I thought it would be good to link up some discussion posts I write on the First Decade Project I am part of with Crafts Council will be good to keep you updated with the work I am doing outside of the University course.
week#3 Why out Collections Online?
Online collections, with objects and archive material, can provide new directions, an education for audiences outside or within the artistic fields. This encourages an audience from young children, students to our elders to look into further depths of works. It is so important to allow all to take part in the highly prestigious collections. I agree with Daisy, technology is the main use of communication today, therefore it is so important to be able to engage with the general public. Online engagement with objects and archive material can provide further understanding of the era of art work, crafts and making. Objects and the history of objects creates a vision of facilities open to artists in that year.
I started by looking at the Tate’s collection and enjoyed the link to Pinterest, with the collection celebrating patterns parallel to Sonia Delaunays current exhibition, a good way to interact with your audience by emphasising other influences of pattern in contemporary terms.
The Tate Art picks by Lucy Noake, has different works relating to a theme, this would be interesting to have an object per week of importance within the crafts council collection, to have guest workers/artists/collectors etc to choose works from the collection that relate to a different diverse themes, a way to keep audiences engaged each week.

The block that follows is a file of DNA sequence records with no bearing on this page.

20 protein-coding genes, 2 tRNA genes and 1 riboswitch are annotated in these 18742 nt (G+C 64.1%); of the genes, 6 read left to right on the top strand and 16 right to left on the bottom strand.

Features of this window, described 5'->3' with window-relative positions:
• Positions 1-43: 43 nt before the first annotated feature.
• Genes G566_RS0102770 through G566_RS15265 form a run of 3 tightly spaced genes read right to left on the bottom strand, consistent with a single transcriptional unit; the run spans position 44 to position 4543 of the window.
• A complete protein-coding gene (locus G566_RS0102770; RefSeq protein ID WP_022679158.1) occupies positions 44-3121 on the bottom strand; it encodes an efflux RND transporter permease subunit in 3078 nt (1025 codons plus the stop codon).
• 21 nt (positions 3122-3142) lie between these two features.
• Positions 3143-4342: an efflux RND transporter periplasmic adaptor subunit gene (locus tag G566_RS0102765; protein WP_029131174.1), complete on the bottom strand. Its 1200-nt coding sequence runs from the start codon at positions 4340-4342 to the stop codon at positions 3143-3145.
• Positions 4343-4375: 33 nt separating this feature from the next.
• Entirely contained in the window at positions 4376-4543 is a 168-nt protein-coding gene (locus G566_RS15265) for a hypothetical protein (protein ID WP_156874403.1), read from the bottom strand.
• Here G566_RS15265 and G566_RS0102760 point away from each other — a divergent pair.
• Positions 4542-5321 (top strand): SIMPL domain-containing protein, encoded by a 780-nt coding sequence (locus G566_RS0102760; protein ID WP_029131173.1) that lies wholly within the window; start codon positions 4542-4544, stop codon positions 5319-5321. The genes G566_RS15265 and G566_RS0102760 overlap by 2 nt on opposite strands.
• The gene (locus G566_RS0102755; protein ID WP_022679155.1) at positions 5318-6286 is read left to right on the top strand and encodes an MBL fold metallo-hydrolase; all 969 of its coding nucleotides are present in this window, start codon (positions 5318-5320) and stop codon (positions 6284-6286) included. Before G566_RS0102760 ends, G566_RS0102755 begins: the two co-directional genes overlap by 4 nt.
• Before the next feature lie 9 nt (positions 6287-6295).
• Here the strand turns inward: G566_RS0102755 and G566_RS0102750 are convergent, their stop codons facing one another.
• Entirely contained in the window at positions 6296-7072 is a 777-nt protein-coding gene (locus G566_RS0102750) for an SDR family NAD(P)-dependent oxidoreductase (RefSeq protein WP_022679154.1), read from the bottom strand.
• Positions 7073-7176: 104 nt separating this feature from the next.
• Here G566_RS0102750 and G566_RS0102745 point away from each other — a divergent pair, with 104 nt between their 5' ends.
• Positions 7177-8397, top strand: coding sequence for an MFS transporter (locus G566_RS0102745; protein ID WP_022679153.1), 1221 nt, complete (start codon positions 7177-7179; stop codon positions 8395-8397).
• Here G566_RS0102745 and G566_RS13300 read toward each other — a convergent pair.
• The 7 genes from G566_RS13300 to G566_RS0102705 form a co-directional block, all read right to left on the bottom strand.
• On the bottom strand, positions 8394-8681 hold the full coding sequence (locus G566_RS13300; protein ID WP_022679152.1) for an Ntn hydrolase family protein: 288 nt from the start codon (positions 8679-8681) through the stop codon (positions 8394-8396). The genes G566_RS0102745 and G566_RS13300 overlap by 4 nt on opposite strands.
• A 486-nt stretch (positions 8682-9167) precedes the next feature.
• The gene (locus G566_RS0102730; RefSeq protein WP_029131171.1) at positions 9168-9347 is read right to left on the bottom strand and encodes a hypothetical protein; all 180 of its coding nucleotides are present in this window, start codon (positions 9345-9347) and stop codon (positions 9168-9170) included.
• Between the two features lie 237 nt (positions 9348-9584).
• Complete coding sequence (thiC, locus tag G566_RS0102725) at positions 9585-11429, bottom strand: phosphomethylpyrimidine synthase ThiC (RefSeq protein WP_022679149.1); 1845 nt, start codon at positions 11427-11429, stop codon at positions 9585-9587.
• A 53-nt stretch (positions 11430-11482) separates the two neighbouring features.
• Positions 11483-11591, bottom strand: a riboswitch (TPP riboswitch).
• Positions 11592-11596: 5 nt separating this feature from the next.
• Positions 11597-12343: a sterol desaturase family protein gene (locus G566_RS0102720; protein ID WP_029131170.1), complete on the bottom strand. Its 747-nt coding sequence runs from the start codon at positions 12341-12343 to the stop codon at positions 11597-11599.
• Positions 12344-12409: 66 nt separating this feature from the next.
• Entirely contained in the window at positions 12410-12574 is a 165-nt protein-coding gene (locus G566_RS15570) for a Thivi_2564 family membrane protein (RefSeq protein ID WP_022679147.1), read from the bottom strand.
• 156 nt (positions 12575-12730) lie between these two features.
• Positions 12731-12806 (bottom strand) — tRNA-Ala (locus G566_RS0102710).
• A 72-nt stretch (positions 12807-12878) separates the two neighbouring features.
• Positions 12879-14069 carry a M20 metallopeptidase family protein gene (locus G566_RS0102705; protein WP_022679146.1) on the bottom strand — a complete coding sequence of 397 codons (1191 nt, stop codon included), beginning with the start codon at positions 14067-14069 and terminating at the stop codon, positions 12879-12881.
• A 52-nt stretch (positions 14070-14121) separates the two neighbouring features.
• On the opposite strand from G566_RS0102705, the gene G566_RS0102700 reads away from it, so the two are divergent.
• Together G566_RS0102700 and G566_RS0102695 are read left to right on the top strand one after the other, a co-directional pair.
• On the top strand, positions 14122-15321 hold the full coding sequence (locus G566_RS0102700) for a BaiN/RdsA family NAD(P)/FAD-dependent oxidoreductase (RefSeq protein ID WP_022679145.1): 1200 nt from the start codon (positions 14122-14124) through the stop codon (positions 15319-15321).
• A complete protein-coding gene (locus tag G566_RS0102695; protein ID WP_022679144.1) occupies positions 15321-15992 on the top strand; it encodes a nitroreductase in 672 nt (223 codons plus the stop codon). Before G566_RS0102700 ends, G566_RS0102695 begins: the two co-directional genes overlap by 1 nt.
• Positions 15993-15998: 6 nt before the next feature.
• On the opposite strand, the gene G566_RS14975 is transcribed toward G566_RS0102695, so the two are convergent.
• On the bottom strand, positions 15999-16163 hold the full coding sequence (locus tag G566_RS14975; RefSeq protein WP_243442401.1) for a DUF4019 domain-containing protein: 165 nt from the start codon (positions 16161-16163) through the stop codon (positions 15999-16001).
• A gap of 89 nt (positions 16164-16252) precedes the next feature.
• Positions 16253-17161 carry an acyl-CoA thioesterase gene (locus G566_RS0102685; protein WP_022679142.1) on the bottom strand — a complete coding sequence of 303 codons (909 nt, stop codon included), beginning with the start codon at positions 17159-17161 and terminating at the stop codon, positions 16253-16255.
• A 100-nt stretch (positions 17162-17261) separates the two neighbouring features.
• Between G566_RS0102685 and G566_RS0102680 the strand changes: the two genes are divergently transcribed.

Incredibly exciting and stimulating website. Lots of interesting links.
Watching the Tate’s archives and access project: ‘Animating the Archives’ helps support the importance of keeping archives.
“Where memories are stored and history is made.”… “An archive is something that gives context to the main object to gain history and background.”… “Material gathered relate to a person place or event, movement. Thoughts character and people, archives keep the past alive, allowing depth of reading.”… “To digitise is to globally allow audiences to engage with materials they may not have ever been able to come into contact with if it weren’t for an online archive.”
Thank you Ananda for the links, I particularly enjoyed the interactive Cooper Hewitt collection, with zooming in and out images, showing the real size and the size to fit to our screens. Useful and simple ways of receiving information about the collection.
The Ken Stradling online collection has automatic character and visual aesthetics, you are invited into the life of the collection through pictures of objects, and Ken himself.
The collection is visitor friendly, contemporary, with filters of the collection to find particular pieces of work.
We also have a blog, updated regularly with very rich information about different events and objects in the collection. We include video footage of artists that are part of the collection and interactive works we have
As I was looking through ‘Museums Journal’ I found an article called Social media transforming how audiences engage with archives and collections – The article is emphasising the vital part of building a successful business is to increase the link to social media.
“Social media has aided wider engagement and participation be becoming an instrument through which to appeal to new and younger audiences. However, on a platform that allows open discussion, there is a fear within the sector that leads to a lack of control and diminished curatorial authority.”
Linking back to the social media on pinterest on Tates website, making posts on Twitter, Facebook, Tumblr, etc will help the ever growing audience to engage in collections in a modern way. Although the problem of social media is keeping it in control as audience engagement is ever changing.
I would like to attach four pictures of the article for you to read but I’m not sure how to attach all four, I can only manage to attach one item per post.